With Kiernonda at this disadvantage, it was my turn to go on the offensive. Twice I launched attacks across the circle. The first time I closed, he managed to parry my blow and retreat under control. But the second time he almost fell as he scrambled back.

I looked across as we started to circle once more. I saw Kiernonda throw a despairing glance up towards Quaro-Deryn who gave a nod of agreement. I threw in a blink transition to try to work out what he was planning but he’d thrown up his most solid shield - I wouldn’t be able to break through it without losing concentration in the base domain.

So I launched yet another attack. But this time, as he blocked my blow on his dagger, he let the thing slip from his hands. I was astonished. I mean… my blow hadn’t been all that hard… he should never have lost his grip like that. He used my moment of confusion to scramble back out of range before I could press my attack home. As we began to circle once more, he drew another knife from a scabbard at his belt. Something about the blade of the new knife caught my eye. From close up, its blade had a funny sheen… like oil on water.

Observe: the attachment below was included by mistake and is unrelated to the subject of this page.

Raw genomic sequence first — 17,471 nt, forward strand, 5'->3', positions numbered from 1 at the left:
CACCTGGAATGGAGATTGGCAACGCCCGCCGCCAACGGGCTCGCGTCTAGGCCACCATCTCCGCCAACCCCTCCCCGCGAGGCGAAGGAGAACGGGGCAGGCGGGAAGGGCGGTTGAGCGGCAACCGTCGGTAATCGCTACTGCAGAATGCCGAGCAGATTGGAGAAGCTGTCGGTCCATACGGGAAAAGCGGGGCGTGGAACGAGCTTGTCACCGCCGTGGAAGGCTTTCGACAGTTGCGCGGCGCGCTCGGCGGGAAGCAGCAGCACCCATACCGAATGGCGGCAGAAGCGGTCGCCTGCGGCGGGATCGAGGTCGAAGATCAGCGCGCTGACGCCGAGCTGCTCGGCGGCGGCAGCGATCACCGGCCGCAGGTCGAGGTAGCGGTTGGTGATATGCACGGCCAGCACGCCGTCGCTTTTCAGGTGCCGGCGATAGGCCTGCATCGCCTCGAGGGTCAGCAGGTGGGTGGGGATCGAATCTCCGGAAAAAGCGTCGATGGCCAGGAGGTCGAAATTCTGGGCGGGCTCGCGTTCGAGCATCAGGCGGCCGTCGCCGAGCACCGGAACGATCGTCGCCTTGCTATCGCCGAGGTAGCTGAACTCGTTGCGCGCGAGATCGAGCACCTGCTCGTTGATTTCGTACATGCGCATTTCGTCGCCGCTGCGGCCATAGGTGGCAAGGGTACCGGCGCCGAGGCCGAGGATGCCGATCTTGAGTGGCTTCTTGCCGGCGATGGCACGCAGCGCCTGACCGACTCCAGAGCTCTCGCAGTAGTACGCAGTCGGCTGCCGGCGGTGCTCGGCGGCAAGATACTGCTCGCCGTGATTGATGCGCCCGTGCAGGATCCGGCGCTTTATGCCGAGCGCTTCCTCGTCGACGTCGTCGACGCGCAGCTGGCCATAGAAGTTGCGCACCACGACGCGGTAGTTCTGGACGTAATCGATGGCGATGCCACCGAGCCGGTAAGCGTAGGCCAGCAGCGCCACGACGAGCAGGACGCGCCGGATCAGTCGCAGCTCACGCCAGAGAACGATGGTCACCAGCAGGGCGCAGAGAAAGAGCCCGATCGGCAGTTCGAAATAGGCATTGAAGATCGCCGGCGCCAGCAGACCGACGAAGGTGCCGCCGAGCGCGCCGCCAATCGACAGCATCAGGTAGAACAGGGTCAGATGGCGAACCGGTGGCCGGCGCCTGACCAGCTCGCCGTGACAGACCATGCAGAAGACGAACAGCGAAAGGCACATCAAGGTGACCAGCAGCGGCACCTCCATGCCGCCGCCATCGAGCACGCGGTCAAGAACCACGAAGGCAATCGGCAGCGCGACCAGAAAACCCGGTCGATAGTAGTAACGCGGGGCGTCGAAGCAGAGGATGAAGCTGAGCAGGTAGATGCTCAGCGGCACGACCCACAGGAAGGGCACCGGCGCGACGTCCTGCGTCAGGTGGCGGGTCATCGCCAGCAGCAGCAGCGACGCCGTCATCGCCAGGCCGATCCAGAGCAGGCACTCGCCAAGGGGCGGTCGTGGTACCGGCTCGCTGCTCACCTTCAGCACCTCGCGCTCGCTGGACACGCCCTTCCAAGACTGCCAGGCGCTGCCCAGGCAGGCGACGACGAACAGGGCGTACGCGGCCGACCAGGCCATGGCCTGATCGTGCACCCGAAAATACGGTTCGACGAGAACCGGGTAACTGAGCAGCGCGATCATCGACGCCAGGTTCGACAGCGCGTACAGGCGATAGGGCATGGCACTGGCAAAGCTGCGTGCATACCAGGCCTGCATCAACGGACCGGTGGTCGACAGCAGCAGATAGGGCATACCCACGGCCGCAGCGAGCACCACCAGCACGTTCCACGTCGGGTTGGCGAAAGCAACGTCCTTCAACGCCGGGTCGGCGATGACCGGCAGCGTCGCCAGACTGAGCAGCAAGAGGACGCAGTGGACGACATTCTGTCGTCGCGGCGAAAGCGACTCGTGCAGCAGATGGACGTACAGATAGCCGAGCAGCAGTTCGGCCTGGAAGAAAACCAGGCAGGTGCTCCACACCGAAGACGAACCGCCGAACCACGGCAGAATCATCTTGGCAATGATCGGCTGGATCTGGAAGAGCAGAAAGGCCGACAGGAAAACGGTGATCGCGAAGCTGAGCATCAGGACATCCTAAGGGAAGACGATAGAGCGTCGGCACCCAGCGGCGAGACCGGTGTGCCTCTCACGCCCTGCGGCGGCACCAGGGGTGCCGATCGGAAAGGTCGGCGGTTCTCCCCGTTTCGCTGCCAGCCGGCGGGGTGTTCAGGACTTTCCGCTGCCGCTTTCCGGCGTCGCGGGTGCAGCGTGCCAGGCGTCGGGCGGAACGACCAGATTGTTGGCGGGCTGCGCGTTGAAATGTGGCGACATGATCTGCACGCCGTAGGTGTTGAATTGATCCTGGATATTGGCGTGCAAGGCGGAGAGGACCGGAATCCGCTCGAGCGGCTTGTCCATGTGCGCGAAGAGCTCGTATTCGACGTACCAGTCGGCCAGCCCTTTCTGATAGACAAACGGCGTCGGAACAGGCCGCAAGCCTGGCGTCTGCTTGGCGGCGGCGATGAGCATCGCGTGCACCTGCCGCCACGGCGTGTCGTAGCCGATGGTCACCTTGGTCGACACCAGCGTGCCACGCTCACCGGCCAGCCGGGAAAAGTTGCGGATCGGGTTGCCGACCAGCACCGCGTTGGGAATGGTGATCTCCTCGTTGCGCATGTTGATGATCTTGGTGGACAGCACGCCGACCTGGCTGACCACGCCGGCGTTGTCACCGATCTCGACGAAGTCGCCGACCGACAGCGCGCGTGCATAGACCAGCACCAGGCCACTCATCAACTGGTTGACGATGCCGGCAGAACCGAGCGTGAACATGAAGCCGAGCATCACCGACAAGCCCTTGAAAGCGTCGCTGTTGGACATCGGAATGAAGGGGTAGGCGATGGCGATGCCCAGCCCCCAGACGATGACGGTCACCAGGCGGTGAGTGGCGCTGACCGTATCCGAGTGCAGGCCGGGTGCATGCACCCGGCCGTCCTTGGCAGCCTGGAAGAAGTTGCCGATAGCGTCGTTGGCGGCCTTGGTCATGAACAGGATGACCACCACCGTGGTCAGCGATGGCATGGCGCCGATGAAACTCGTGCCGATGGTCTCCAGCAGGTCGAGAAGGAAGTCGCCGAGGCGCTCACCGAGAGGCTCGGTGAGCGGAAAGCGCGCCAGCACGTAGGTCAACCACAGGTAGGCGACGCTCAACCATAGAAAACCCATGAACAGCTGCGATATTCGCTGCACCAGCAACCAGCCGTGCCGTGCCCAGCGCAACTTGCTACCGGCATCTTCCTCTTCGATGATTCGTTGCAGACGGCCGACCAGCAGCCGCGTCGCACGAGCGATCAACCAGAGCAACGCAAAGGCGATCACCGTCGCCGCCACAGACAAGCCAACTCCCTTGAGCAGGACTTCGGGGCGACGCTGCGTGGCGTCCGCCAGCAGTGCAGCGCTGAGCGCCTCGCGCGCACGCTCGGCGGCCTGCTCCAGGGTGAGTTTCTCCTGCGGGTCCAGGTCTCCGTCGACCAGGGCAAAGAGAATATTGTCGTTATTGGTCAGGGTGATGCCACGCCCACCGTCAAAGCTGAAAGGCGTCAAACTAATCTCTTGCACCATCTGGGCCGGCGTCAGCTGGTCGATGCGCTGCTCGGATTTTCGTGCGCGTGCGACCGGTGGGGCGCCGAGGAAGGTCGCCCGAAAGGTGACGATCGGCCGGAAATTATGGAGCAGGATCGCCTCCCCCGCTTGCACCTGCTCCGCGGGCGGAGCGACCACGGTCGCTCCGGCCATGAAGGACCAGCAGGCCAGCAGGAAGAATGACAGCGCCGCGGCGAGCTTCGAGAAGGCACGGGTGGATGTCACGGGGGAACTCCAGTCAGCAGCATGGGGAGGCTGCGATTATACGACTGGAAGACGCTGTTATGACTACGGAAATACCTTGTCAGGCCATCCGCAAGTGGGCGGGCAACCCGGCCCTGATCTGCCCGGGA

I savagely barked at myself for letting myself get distracted and dragged my attention back. For a few seconds we circled and then we both closed on each other. I was astonished when he didn’t even try to block my blow to his thigh with his knife. Instead, he flicked the thing towards my shoulder. I used my will to power through his mental defences and felt my blade biting home into his leg. Not a grievous blow, but it would hamper him for the rest of the fight. I was so intent on powering through his mental shield that I hadn’t quite been able to block his knife as it flashed towards my shoulder and I felt a slight sting as it bit home.